Simulating A Testing Environment With Google Apps For Education
With PARCC looming on the horizon in New Jersey, many educators are trying to simulate its unique testing environment with frustrating results. The PARCC will be totally online and feature many questioning and answering methods students have not seen before. Skills like drag-and-drop, window pane, and computer-based tool (protractor, ruler, calculator) manipulation will be new. Understanding drop-down menus, fill-ins, and check box style questions and typing efficiently will be required. The PARCC will place multiple texts side-by-side or in a separate window, so familiarity with scrolling techniques and alt+tabbing will be imperative. Short cuts for Copy (Ctrl+C) and Paste (Ctrl+V) and Find (Ctrl+F) will help students work more efficiently while students with special needs will have to get use to accommodations like text-to-speech, speech-to-text, in-line reader, answer masking, and more. Understand, we aren’t even talking about content! We are talking about the test itself! Kids continue to struggle to get use to the harsh testing environment, so while many teachers have been turning to different websites to help them create PARCC-like assessments, I’ve turned to Google Apps for Education to make my own.
My PARCC-like assessment uses Google Forms to create the testing platform, Google Drawings for drag-and-drop and digital manipulation, and Google Sites to create the testing environment. Follow the links on the bottom to work your way through the assessment which is meant to show what is possible using GAFE.
There are some things going on behind the scenes that you should know about to get a better picture:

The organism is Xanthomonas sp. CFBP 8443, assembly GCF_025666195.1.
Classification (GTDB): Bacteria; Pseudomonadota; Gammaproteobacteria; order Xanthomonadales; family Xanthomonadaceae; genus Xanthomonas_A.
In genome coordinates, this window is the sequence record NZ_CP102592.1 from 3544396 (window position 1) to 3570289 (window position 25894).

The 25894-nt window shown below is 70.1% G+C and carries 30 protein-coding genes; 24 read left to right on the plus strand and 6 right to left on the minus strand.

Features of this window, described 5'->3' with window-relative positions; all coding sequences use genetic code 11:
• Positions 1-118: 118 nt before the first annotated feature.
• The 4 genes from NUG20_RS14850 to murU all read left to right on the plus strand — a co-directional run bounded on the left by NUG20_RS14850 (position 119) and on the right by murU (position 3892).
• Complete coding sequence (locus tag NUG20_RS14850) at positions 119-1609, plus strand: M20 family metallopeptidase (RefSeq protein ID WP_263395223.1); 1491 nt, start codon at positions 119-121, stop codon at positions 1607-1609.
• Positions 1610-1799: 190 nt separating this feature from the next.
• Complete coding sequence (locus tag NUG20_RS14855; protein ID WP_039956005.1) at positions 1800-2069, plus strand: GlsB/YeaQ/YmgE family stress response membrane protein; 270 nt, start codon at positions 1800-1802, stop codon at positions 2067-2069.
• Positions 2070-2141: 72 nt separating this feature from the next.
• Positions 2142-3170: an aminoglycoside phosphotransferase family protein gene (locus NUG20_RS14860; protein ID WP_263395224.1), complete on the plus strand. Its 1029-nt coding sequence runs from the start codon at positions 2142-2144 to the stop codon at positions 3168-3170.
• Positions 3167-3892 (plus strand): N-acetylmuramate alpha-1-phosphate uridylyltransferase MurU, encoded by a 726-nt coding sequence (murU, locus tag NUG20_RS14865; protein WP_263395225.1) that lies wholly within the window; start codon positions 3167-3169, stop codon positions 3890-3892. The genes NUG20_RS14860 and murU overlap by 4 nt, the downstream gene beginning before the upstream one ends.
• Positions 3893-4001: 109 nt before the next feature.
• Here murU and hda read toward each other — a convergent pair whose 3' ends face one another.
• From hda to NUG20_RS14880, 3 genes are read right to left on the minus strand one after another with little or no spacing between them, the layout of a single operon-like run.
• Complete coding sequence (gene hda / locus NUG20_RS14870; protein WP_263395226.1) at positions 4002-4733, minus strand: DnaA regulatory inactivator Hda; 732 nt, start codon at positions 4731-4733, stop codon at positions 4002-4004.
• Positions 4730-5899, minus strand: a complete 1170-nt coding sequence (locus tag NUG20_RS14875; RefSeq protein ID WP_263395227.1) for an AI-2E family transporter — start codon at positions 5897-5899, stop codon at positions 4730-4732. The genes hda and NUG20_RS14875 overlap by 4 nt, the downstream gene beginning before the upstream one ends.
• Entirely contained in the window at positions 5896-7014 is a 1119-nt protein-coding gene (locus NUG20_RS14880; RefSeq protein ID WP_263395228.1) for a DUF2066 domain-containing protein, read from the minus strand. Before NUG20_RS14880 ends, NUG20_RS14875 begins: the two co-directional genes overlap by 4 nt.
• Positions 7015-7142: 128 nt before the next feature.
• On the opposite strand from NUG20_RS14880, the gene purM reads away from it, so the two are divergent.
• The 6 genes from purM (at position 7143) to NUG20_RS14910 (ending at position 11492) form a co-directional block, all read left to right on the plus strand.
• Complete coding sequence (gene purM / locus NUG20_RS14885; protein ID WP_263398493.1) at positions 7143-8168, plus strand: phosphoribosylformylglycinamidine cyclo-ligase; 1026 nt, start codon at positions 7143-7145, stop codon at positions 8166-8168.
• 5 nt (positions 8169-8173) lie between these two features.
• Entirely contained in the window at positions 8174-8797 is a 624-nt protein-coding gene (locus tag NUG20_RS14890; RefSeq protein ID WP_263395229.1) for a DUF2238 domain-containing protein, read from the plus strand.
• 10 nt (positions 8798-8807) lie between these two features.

1) Each Form/section students are expected to answer in is actually a different Form, so this assessment has five different Forms in all. The cool thing: even though there are five different Forms, all the responses go into one Sheet (though different pages). This makes it pretty easy to grade with Flubaroo. I’m putting the final touches on making it even easier to grade and will release it soon. The below .gif will show you how to change the response destination of a Form, in case you want to experiment. In the .gif, you’ll see I select the Master Sheet for the Amelia Earhart assessment.
2) If you create the assessment within your Google Edu domain, students will have the option to open the text for easier reading. Below is what it will look like to students. This is likely how it will be on PARCC.
3) I use Read&Write for Google to simulate PARCC-like accommodations for students. Read&Write for Google is a great, free Chrome extension that will simulate text-to-speech and in-line reading for students. The paid version has an awesome highlight feature as well as a regular dictionary AND picture dictionary. Both are amazing for ELL students. The best part? The amazing people at Text Help will give teachers the paid version of Read&Write for free! Just follow this link and fill out the form! Make sure to thank them!
4) Google Drawings for digital manipulation is great in theory, but I’m struggling with the execution. I have students make a copy of the Drawing and then drop the link back into the Google Form for the teacher to grade. It’s a bit clunky, but works especially well if a teacher just does one per assessment. If you have any advice on how to create a better work flow so students can practice with manipulation like in the example below, let me know!
Even if you’re not a PARCC state, play around with my PARCC-like assessment to get an idea of the different testing environments made possible by GAFE. I’m always looking for ways to improve, so feel free to give me some feedback or ideas. Either way, I hope this helps you think about how we can best prepare our kids for the new types of testing they will be taking part in… whether we like it or not.
Until Next Time,